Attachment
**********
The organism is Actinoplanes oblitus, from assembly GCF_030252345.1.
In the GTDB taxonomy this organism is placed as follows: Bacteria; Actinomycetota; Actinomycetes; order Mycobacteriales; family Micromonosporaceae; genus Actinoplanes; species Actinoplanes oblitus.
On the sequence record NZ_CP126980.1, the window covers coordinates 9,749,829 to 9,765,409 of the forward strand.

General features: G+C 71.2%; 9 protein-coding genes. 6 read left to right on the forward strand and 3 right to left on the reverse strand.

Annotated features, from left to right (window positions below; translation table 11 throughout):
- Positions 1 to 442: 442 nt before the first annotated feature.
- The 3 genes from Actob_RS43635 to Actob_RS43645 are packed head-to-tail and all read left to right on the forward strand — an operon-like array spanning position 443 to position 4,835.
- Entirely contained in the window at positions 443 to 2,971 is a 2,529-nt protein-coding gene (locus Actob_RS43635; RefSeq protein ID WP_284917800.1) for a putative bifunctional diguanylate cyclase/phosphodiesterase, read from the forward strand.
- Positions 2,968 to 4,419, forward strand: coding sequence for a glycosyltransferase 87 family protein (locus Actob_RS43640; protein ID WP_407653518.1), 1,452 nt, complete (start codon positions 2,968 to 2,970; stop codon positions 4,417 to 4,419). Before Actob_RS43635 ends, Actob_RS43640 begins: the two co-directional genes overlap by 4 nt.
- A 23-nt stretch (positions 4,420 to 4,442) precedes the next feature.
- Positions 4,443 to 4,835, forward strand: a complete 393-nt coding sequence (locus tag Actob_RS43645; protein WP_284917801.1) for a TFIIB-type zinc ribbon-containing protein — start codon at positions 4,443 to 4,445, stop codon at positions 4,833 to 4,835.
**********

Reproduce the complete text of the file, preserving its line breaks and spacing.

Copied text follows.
The organism is Actinoplanes oblitus, from assembly GCF_030252345.1.
In the GTDB taxonomy this organism is placed as follows: Bacteria; Actinomycetota; Actinomycetes; order Mycobacteriales; family Micromonosporaceae; genus Actinoplanes; species Actinoplanes oblitus.
On the sequence record NZ_CP126980.1, the window covers coordinates 9,749,829 to 9,765,409 of the forward strand.

General features: G+C 71.2%; 9 protein-coding genes. 6 read left to right on the forward strand and 3 right to left on the reverse strand.

Annotated features, from left to right (window positions below; translation table 11 throughout):
- Positions 1 to 442: 442 nt before the first annotated feature.
- The 3 genes from Actob_RS43635 to Actob_RS43645 are packed head-to-tail and all read left to right on the forward strand — an operon-like array spanning position 443 to position 4,835.
- Entirely contained in the window at positions 443 to 2,971 is a 2,529-nt protein-coding gene (locus Actob_RS43635; RefSeq protein ID WP_284917800.1) for a putative bifunctional diguanylate cyclase/phosphodiesterase, read from the forward strand.
- Positions 2,968 to 4,419, forward strand: coding sequence for a glycosyltransferase 87 family protein (locus Actob_RS43640; protein ID WP_407653518.1), 1,452 nt, complete (start codon positions 2,968 to 2,970; stop codon positions 4,417 to 4,419). Before Actob_RS43635 ends, Actob_RS43640 begins: the two co-directional genes overlap by 4 nt.
- A 23-nt stretch (positions 4,420 to 4,442) precedes the next feature.
- Positions 4,443 to 4,835, forward strand: a complete 393-nt coding sequence (locus tag Actob_RS43645; protein WP_284917801.1) for a TFIIB-type zinc ribbon-containing protein — start codon at positions 4,443 to 4,445, stop codon at positions 4,833 to 4,835.